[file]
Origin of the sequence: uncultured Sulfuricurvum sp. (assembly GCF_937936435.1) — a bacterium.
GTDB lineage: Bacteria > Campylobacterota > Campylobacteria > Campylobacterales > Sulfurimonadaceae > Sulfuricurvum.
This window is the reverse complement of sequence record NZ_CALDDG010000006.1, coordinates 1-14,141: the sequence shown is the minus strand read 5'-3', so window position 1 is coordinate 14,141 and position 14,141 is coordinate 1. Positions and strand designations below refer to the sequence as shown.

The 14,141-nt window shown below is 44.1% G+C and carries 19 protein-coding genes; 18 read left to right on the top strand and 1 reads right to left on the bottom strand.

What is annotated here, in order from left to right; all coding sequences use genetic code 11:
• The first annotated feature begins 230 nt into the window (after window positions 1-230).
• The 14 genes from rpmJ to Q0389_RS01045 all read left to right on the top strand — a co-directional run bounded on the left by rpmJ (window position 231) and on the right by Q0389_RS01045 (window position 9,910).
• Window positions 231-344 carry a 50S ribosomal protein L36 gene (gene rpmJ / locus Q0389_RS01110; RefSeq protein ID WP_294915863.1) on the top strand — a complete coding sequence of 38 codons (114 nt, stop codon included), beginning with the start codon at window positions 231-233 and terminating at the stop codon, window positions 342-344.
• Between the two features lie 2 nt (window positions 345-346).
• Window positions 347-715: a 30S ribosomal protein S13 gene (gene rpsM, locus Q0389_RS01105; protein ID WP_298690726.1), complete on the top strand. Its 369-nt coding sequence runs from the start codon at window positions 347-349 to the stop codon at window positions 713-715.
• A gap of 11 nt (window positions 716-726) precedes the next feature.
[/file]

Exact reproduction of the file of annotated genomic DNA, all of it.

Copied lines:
Origin of the sequence: uncultured Sulfuricurvum sp. (assembly GCF_937936435.1) — a bacterium.
GTDB lineage: Bacteria > Campylobacterota > Campylobacteria > Campylobacterales > Sulfurimonadaceae > Sulfuricurvum.
This window is the reverse complement of sequence record NZ_CALDDG010000006.1, coordinates 1-14,141: the sequence shown is the minus strand read 5'-3', so window position 1 is coordinate 14,141 and position 14,141 is coordinate 1. Positions and strand designations below refer to the sequence as shown.

The 14,141-nt window shown below is 44.1% G+C and carries 19 protein-coding genes; 18 read left to right on the top strand and 1 reads right to left on the bottom strand.

What is annotated here, in order from left to right; all coding sequences use genetic code 11:
• The first annotated feature begins 230 nt into the window (after window positions 1-230).
• The 14 genes from rpmJ to Q0389_RS01045 all read left to right on the top strand — a co-directional run bounded on the left by rpmJ (window position 231) and on the right by Q0389_RS01045 (window position 9,910).
• Window positions 231-344 carry a 50S ribosomal protein L36 gene (gene rpmJ / locus Q0389_RS01110; RefSeq protein ID WP_294915863.1) on the top strand — a complete coding sequence of 38 codons (114 nt, stop codon included), beginning with the start codon at window positions 231-233 and terminating at the stop codon, window positions 342-344.
• Between the two features lie 2 nt (window positions 345-346).
• Window positions 347-715: a 30S ribosomal protein S13 gene (gene rpsM, locus Q0389_RS01105; protein ID WP_298690726.1), complete on the top strand. Its 369-nt coding sequence runs from the start codon at window positions 347-349 to the stop codon at window positions 713-715.
• A gap of 11 nt (window positions 716-726) precedes the next feature.